a) Lyndon B. Johnson was wronged and that only goes to show that African-Americans today are only interested in bending truth to fit their agenda.

b) Ava DuVernay should have been nominated as Best Director and David Oyelowo should have been nominated for Best Actor, and it only goes to show that the black man or woman gets no justice in America today.

Bonus points if you punctuate your point by setting something on fire, as MLK’s memory deserves.    

‘The Theory of Everything’

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This closeup of the marriage between Stephen Hawking (Eddie Redmayne) and his wife Jane (Felicity Jones) is an amazingly acted and beautifully told story. Furthermore, it has a powerful message: even if a man’s body is withered, even if his frame is confined to a wheelchair, and even his voice taken away, it does not rob him of his ability to rise above his disability and be a complete turd to his wife.

I mean, hello? Does nobody notice that he refuses to let her get help with his demanding physical needs, or even to verbally admit they’re not a normal family, forces her to wait on him hand and foot, to care for their children alone, drives her into the arms of another man whom she then sacrifices for her marriage, and then after all that, ditches her for another woman?

Never let it be said disability held Stephen Hawking back.

All eyes are on Eddie Redmayne, who takes his impossibly pretty body and adorable face and somehow distracts us from how beautiful he is by twisting his godlike body into a wheelchair. As the film goes on, he has less and less to work with. The legs go, then the arms, finally the voice. Eventually, his acting comes down entirely to his cheeks. They go up, they go down, they crinkle his lovely eyes. They dance like a sugar plum fairy. There is an entire universe in his cheeks. If there were any justice in the world, his cheeks would get an acting award.

You must never speak of your obsession with Redmayne’s cheeks. That won’t do for cocktail parties.

Wrong: Wow. Did you see his cheeks? I mean, did you see them? I see them in my sleep. Please help me.

Right: Wow. Redmayne really used everything available to him to create a character that shone despite his physical limitations.

‘The Imitation Game’

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Like “The Theory of Everything,” “The Imitation Game” has everything going for it, Oscar-wise: It’s an obscure, depressing story, it has an actor (Benedict Cumberbatch) you enjoy in mainstream roles in a decidedly not mainstream role, and the main character is a weirdo who you’re not sure you’d like if you met in real life.

Oscar voters eat that stuff up. Audiences tend not to. But you must not admit you have no desire to see this movie either. The cocktail party would tsk-tsk at that.

Wrong: Who is Alan Turing, again?

Right: Benedict Cumberbatch was brilliant, absolutely brilliant. And brave! Brave also! Also wonderful. So brilliantly bravely wonderful! He absolutely became Alan Turing, whoever Alan Turing is.

‘The Grand Budapest Hotel’

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Every Wes Anderson film has basically the same components: Intricate sets and costumes expressing a high level of what scientists call “twee,” innocent-seeming nostalgia masking some frankly disturbing content, and Bill Murray. This film is no different.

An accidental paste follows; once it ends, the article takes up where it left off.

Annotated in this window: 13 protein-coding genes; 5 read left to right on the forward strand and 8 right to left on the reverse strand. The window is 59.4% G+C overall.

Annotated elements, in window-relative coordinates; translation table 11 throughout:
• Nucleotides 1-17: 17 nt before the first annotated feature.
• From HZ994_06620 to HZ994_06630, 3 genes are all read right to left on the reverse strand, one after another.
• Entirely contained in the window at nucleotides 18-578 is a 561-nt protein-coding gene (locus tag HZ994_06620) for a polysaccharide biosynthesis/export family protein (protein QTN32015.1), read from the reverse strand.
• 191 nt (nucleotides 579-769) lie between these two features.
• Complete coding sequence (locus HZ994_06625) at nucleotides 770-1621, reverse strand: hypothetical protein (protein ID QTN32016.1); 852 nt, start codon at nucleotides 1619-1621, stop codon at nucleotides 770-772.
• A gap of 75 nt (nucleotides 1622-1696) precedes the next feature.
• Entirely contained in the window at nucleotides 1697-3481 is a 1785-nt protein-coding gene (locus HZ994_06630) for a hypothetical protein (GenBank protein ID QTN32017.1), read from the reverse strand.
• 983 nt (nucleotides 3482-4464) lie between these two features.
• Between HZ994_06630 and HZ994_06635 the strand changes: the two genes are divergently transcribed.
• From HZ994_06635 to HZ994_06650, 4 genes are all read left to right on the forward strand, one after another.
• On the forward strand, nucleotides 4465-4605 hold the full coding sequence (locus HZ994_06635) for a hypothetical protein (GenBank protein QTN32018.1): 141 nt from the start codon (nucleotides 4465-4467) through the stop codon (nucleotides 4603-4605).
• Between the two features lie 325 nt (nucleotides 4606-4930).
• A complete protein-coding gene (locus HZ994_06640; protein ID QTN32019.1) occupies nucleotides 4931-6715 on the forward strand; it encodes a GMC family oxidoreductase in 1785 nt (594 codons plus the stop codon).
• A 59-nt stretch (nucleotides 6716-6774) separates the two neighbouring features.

You must never admit that you find the idea of the film exhausting, that you feel vaguely guilty because you think you should be having a better time than you are, or that you tried to watch it but fell asleep. Luckily, there’s Rotten Tomatoes to help.

Wrong: Doesn’t all that pastel and oddly cheerful yet somber activity make you want to crawl under the covers and not come out until the next “Transformers?”

Right: I found it typically stylish but deceptively thoughtful. Furthermore, the ornate visual environments explore deeply emotional ideas. (h/t Rotten Tomatoes)

‘American Sniper’

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“American Sniper,” which has been dominating the box office after a limited opening to qualify for Oscars, is the one movie nominated for Best Picture that has a chance of actually being seen by the majority of the movie-going public (as opposed to by a majority of the movie-making public). About Iraq War sniper Chris Kyle, the film respects both the war he fought and the red-state Texas culture from which he came.

You must not admit that you like red-state America or that you agree with the ethos of the film. You must treat this unusual tinseltown foray into red-state America much as you would a rare safari or a trip to the zoo.

Wrong: This film was exciting and uplifting. It inspired me and made me appreciate our armed forces. Plus, it kicked serious heiny!

Also Wrong: Looks like Clint Eastwood was right when he talked to that chair, but he’s not talking to chairs anymore, he’s making great movies, amiright? Hahahaha!

Very, Very Wrong: I think Chris Kyle was a hero and agree with him that terrorists and thugs are bad and need to be stopped, by killing them if necessary, and I appreciate a film that unapologetically makes that point.

Right: Bradley Cooper did a fantastic job of becoming that strange, strange character. I, myself, have never met a “rodeo bronco rider” or someone who enjoys shooting “rifles,” or a “soldier,” but I was impressed by the work Cooper did in that role. He must have really done a lot of research into the character. How do you think he managed without Kobacha soup and buckwheat salad while researching in “Texas?”